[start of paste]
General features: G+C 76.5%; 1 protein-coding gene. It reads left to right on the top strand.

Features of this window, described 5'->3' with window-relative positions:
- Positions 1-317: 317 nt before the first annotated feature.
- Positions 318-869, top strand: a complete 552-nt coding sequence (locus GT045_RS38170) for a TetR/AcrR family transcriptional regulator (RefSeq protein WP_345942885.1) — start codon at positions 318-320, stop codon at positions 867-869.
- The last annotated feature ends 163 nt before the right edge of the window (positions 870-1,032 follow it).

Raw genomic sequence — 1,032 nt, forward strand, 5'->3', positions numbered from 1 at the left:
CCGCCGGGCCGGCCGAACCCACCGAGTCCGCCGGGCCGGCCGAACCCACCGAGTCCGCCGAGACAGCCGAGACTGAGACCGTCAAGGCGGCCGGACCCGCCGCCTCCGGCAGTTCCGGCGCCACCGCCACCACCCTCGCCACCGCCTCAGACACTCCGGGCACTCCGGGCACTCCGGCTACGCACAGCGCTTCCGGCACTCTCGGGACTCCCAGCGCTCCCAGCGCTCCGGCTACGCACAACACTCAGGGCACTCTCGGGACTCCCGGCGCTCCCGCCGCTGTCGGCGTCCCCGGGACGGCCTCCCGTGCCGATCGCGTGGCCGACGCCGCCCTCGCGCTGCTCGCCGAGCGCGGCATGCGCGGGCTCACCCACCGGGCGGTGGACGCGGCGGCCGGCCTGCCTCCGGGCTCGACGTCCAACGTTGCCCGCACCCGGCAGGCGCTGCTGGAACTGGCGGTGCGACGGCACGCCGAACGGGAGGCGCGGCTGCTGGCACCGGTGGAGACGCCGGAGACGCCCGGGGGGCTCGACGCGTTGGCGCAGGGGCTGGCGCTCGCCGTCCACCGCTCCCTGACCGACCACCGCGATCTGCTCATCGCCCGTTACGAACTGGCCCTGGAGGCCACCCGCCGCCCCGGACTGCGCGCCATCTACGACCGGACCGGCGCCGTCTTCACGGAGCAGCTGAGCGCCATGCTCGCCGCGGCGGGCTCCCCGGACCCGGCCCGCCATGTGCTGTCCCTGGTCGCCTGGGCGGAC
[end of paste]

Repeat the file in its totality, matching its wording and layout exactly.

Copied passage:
General features: G+C 76.5%; 1 protein-coding gene. It reads left to right on the top strand.

Features of this window, described 5'->3' with window-relative positions:
- Positions 1-317: 317 nt before the first annotated feature.
- Positions 318-869, top strand: a complete 552-nt coding sequence (locus GT045_RS38170) for a TetR/AcrR family transcriptional regulator (RefSeq protein WP_345942885.1) — start codon at positions 318-320, stop codon at positions 867-869.
- The last annotated feature ends 163 nt before the right edge of the window (positions 870-1,032 follow it).

Raw genomic sequence — 1,032 nt, forward strand, 5'->3', positions numbered from 1 at the left:
CCGCCGGGCCGGCCGAACCCACCGAGTCCGCCGGGCCGGCCGAACCCACCGAGTCCGCCGAGACAGCCGAGACTGAGACCGTCAAGGCGGCCGGACCCGCCGCCTCCGGCAGTTCCGGCGCCACCGCCACCACCCTCGCCACCGCCTCAGACACTCCGGGCACTCCGGGCACTCCGGCTACGCACAGCGCTTCCGGCACTCTCGGGACTCCCAGCGCTCCCAGCGCTCCGGCTACGCACAACACTCAGGGCACTCTCGGGACTCCCGGCGCTCCCGCCGCTGTCGGCGTCCCCGGGACGGCCTCCCGTGCCGATCGCGTGGCCGACGCCGCCCTCGCGCTGCTCGCCGAGCGCGGCATGCGCGGGCTCACCCACCGGGCGGTGGACGCGGCGGCCGGCCTGCCTCCGGGCTCGACGTCCAACGTTGCCCGCACCCGGCAGGCGCTGCTGGAACTGGCGGTGCGACGGCACGCCGAACGGGAGGCGCGGCTGCTGGCACCGGTGGAGACGCCGGAGACGCCCGGGGGGCTCGACGCGTTGGCGCAGGGGCTGGCGCTCGCCGTCCACCGCTCCCTGACCGACCACCGCGATCTGCTCATCGCCCGTTACGAACTGGCCCTGGAGGCCACCCGCCGCCCCGGACTGCGCGCCATCTACGACCGGACCGGCGCCGTCTTCACGGAGCAGCTGAGCGCCATGCTCGCCGCGGCGGGCTCCCCGGACCCGGCCCGCCATGTGCTGTCCCTGGTCGCCTGGGCGGAC